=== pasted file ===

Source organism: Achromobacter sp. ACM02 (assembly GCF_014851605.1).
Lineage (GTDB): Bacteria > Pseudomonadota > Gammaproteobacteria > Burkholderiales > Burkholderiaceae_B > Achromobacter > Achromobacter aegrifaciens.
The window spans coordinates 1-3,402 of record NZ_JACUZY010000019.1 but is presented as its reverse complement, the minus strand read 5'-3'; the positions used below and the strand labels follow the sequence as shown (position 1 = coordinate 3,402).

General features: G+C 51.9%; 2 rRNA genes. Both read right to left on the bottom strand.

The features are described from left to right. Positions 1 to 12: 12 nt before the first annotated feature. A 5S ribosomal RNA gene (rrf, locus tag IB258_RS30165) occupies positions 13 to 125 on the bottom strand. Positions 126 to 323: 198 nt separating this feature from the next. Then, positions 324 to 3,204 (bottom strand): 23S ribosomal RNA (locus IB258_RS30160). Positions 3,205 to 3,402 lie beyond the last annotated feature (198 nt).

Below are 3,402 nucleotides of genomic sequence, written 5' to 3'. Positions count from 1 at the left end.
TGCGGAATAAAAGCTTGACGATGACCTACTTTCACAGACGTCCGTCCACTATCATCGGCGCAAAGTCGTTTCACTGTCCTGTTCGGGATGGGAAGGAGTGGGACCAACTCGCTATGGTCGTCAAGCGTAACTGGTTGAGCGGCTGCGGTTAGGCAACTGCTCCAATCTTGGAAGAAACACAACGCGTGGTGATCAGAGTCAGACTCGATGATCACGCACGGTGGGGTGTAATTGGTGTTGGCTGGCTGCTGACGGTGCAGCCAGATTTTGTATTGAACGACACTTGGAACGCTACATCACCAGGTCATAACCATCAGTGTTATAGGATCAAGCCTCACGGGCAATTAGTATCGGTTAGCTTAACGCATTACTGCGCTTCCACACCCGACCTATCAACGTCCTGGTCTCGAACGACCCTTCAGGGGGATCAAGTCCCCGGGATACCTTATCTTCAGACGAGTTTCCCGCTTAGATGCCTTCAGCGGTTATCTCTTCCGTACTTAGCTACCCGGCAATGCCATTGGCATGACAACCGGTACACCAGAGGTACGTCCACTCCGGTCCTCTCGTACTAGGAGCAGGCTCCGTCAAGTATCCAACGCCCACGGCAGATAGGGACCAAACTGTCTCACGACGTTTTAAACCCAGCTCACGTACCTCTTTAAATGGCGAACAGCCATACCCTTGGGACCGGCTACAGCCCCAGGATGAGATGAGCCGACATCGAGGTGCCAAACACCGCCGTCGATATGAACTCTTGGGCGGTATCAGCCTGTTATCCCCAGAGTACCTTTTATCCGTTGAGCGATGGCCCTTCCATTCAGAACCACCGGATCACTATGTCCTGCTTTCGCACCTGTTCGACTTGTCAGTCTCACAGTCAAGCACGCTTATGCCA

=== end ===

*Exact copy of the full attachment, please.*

Source organism: Achromobacter sp. ACM02 (assembly GCF_014851605.1).
Lineage (GTDB): Bacteria > Pseudomonadota > Gammaproteobacteria > Burkholderiales > Burkholderiaceae_B > Achromobacter > Achromobacter aegrifaciens.
The window spans coordinates 1-3,402 of record NZ_JACUZY010000019.1 but is presented as its reverse complement, the minus strand read 5'-3'; the positions used below and the strand labels follow the sequence as shown (position 1 = coordinate 3,402).

General features: G+C 51.9%; 2 rRNA genes. Both read right to left on the bottom strand.

The features are described from left to right. Positions 1 to 12: 12 nt before the first annotated feature. A 5S ribosomal RNA gene (rrf, locus tag IB258_RS30165) occupies positions 13 to 125 on the bottom strand. Positions 126 to 323: 198 nt separating this feature from the next. Then, positions 324 to 3,204 (bottom strand): 23S ribosomal RNA (locus IB258_RS30160). Positions 3,205 to 3,402 lie beyond the last annotated feature (198 nt).

Below are 3,402 nucleotides of genomic sequence, written 5' to 3'. Positions count from 1 at the left end.
TGCGGAATAAAAGCTTGACGATGACCTACTTTCACAGACGTCCGTCCACTATCATCGGCGCAAAGTCGTTTCACTGTCCTGTTCGGGATGGGAAGGAGTGGGACCAACTCGCTATGGTCGTCAAGCGTAACTGGTTGAGCGGCTGCGGTTAGGCAACTGCTCCAATCTTGGAAGAAACACAACGCGTGGTGATCAGAGTCAGACTCGATGATCACGCACGGTGGGGTGTAATTGGTGTTGGCTGGCTGCTGACGGTGCAGCCAGATTTTGTATTGAACGACACTTGGAACGCTACATCACCAGGTCATAACCATCAGTGTTATAGGATCAAGCCTCACGGGCAATTAGTATCGGTTAGCTTAACGCATTACTGCGCTTCCACACCCGACCTATCAACGTCCTGGTCTCGAACGACCCTTCAGGGGGATCAAGTCCCCGGGATACCTTATCTTCAGACGAGTTTCCCGCTTAGATGCCTTCAGCGGTTATCTCTTCCGTACTTAGCTACCCGGCAATGCCATTGGCATGACAACCGGTACACCAGAGGTACGTCCACTCCGGTCCTCTCGTACTAGGAGCAGGCTCCGTCAAGTATCCAACGCCCACGGCAGATAGGGACCAAACTGTCTCACGACGTTTTAAACCCAGCTCACGTACCTCTTTAAATGGCGAACAGCCATACCCTTGGGACCGGCTACAGCCCCAGGATGAGATGAGCCGACATCGAGGTGCCAAACACCGCCGTCGATATGAACTCTTGGGCGGTATCAGCCTGTTATCCCCAGAGTACCTTTTATCCGTTGAGCGATGGCCCTTCCATTCAGAACCACCGGATCACTATGTCCTGCTTTCGCACCTGTTCGACTTGTCAGTCTCACAGTCAAGCACGCTTATGCCA